Community care campaign

Third, references to the “white flag movement” as further (and perhaps social media-based) evidence of impending failed statehood not only miss the point that democracy is alive and well in Malaysia, but also completely fail to appreciate the historical context and socio-political psyche of the Malaysian masses.

I am sure that many social and political scientists are as baffled as I am by how a single community-care campaign (and perhaps also social media conversations) on helping those in need can be equated with impending failed statehood.

The facts are clear: Despite being burdened with legacy debt and socio-economic structural issues, as well as political uncertainty, RM38 billion (S$12.2 billion) was successfully disbursed in the form of direct aid and subsidies last year, while RM45 billion has been allocated for this year, with a balance of RM28 billion still to be disbursed.

All these disbursements have assisted working- and middle-class Malaysians, supported 330,000 employers and saved more than 2.7 million jobs. To cap it off, unemployment has been reduced from 5.3 per cent in May last year, to 4.5 per cent in May this year. Do all these facts reflect a “failing” state?

Food aid programme

Fourth, the government has been very open in working closely with stakeholders, including opposition Members of Parliament, to directly channel aid to fellow citizens.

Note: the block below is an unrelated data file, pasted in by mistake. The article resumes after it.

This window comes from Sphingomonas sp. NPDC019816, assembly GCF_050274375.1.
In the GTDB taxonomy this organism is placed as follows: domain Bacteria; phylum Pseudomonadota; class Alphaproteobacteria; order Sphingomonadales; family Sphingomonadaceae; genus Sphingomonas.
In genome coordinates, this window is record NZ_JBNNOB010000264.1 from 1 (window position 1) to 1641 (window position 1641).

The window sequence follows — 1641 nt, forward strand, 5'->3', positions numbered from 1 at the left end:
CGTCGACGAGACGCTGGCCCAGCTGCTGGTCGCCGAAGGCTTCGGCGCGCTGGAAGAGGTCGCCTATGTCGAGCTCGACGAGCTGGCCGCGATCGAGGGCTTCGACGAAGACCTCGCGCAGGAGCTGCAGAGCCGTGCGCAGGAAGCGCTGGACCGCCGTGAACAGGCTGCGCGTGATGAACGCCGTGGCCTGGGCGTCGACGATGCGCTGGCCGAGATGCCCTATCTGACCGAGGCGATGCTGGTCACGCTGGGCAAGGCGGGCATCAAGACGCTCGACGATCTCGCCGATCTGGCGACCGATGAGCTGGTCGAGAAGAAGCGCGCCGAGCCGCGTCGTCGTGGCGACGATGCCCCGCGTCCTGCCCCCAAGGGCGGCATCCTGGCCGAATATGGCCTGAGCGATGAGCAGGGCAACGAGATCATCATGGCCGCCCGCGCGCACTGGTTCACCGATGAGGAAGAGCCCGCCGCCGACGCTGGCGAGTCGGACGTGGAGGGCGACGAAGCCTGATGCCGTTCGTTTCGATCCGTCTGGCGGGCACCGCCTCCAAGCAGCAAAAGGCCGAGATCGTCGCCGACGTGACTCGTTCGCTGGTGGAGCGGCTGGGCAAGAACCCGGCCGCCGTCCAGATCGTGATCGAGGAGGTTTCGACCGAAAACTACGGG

The recent RM100 million Food Basket Programme included a RM300,000 allocation for each of the 222 MPs – regardless of party affiliation – to ensure that those in need can survive these tough times.

Since January, through another RM50 million food aid initiative, more than 400,000 food baskets reached the vulnerable.

On July 1, the government launched another RM100 million food aid programme for around 300,000 urban poor via e-cash through their national registration cards, enabling the purchase of essential items at partner supermarkets and food marts nationwide.

Apart from the total RM250 million in food aid, help is also being distributed by state-run Islamic “zakat” funds, government-linked companies and other official agencies.

Despite many constantly moving variables and unknowns, including a challenging political landscape since the start of the pandemic, the administration has done its utmost, and will continue to protect lives and livelihoods like other newly developed nations facing the same crisis.

I strongly believe that Malaysians will rise above this as they have done in many crises in the past through our proven resilience and indomitable Malaysian cooperative spirit.

For the record, thousands of young Malaysians have also volunteered at vaccination centres and in government-run social support programmes. Coupled with efforts in refining our current Covid-19 case management, ramping up vaccinations and supporting the vulnerable, it is clear that these are not signs of a country heading towards a failed statehood, but of a nation determined to fight back against the mother of all pandemics.

Currently, there is no perfect solution to enable us to exit the stressful and inhibiting lockdowns once and for all. Nonetheless, we are confident that the strategies laid out in the NRP represent not only the light at the end of the tunnel, but also the light that will guide us out of the tunnel.

Failure is simply not an option. God willing, Malaysians will prevail over this crisis together and there will be better days head.

Tengku Zafrul Aziz is Malaysia’s Minister of Finance and and Coordinating Minister for Malaysia’s National Recovery Plan